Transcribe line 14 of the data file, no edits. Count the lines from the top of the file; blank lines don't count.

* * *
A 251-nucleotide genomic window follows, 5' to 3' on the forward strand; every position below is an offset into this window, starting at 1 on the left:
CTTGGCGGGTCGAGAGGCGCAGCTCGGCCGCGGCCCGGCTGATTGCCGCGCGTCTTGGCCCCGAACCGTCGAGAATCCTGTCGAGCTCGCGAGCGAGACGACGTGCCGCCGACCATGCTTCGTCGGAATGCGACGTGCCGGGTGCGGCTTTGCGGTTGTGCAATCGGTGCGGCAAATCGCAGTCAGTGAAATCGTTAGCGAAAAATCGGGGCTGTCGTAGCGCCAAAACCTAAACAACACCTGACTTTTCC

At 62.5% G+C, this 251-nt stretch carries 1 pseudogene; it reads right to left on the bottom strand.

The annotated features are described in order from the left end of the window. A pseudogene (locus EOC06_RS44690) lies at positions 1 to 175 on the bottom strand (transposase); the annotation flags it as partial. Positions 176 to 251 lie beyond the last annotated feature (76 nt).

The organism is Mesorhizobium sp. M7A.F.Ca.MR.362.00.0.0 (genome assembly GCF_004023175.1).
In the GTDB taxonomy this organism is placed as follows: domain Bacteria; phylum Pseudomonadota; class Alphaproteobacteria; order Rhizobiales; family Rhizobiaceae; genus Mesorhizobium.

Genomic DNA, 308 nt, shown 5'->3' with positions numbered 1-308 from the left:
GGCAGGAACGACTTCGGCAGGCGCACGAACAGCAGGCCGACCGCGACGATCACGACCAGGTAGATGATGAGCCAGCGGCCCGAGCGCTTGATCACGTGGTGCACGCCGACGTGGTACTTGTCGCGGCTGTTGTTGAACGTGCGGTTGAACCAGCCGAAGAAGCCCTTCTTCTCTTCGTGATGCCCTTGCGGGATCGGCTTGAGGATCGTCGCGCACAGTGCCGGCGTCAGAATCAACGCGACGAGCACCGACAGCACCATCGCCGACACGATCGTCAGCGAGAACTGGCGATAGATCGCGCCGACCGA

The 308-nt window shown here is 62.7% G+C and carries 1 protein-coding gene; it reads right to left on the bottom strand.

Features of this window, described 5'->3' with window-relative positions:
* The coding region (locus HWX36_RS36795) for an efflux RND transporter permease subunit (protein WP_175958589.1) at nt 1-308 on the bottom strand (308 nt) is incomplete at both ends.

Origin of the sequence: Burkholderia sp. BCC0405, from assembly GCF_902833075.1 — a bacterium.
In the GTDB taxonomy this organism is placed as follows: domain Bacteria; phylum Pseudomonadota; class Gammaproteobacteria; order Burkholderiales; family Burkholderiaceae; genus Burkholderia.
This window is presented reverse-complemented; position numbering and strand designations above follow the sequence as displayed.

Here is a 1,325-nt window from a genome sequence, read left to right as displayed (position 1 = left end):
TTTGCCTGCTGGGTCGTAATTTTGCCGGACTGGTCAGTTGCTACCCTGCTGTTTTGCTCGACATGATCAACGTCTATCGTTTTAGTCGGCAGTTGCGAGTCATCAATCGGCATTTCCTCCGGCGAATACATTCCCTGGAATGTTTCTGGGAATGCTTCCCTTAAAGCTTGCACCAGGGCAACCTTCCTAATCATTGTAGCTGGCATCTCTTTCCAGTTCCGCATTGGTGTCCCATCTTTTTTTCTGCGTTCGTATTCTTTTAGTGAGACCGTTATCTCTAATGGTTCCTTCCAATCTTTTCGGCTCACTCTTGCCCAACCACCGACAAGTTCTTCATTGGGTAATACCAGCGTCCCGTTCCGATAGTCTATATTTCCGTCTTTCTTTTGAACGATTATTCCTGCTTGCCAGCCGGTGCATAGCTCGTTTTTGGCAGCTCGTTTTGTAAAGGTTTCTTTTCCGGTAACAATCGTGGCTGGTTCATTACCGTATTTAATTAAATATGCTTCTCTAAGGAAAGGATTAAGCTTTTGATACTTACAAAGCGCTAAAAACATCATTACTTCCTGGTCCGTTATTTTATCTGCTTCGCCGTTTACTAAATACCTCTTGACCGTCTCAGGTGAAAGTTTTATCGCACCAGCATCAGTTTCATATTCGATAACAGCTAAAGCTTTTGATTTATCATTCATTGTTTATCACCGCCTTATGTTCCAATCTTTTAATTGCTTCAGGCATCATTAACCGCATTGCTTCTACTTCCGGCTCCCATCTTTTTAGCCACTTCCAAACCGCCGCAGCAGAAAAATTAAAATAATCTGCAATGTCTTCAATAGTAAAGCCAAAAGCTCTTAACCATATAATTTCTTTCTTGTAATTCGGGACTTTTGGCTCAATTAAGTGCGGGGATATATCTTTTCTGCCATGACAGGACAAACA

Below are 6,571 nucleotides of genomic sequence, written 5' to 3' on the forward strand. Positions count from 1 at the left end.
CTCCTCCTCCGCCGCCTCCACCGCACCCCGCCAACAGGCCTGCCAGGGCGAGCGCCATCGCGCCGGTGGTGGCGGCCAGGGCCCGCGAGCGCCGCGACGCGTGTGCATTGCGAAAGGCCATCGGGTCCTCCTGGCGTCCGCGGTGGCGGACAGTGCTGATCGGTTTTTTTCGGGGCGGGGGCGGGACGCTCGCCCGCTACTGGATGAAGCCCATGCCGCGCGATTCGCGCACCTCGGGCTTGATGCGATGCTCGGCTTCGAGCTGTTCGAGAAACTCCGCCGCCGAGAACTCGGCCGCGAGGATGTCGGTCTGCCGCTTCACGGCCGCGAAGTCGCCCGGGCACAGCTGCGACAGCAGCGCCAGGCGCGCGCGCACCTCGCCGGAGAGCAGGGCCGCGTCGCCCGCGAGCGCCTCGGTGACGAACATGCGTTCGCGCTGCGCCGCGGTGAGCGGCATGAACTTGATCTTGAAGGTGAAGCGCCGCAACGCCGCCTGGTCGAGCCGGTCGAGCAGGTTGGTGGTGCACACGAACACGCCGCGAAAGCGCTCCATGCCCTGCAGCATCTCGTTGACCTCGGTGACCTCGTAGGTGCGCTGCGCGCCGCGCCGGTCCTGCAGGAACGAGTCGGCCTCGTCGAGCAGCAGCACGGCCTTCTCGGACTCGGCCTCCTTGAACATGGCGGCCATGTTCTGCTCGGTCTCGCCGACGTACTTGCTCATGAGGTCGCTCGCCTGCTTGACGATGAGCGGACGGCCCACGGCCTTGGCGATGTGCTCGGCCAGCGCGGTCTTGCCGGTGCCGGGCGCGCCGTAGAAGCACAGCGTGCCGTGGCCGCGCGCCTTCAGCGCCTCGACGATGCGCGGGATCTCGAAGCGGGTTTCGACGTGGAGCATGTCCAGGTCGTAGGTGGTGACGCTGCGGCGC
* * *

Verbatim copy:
This window is presented reverse-complemented; position numbering and strand designations above follow the sequence as displayed.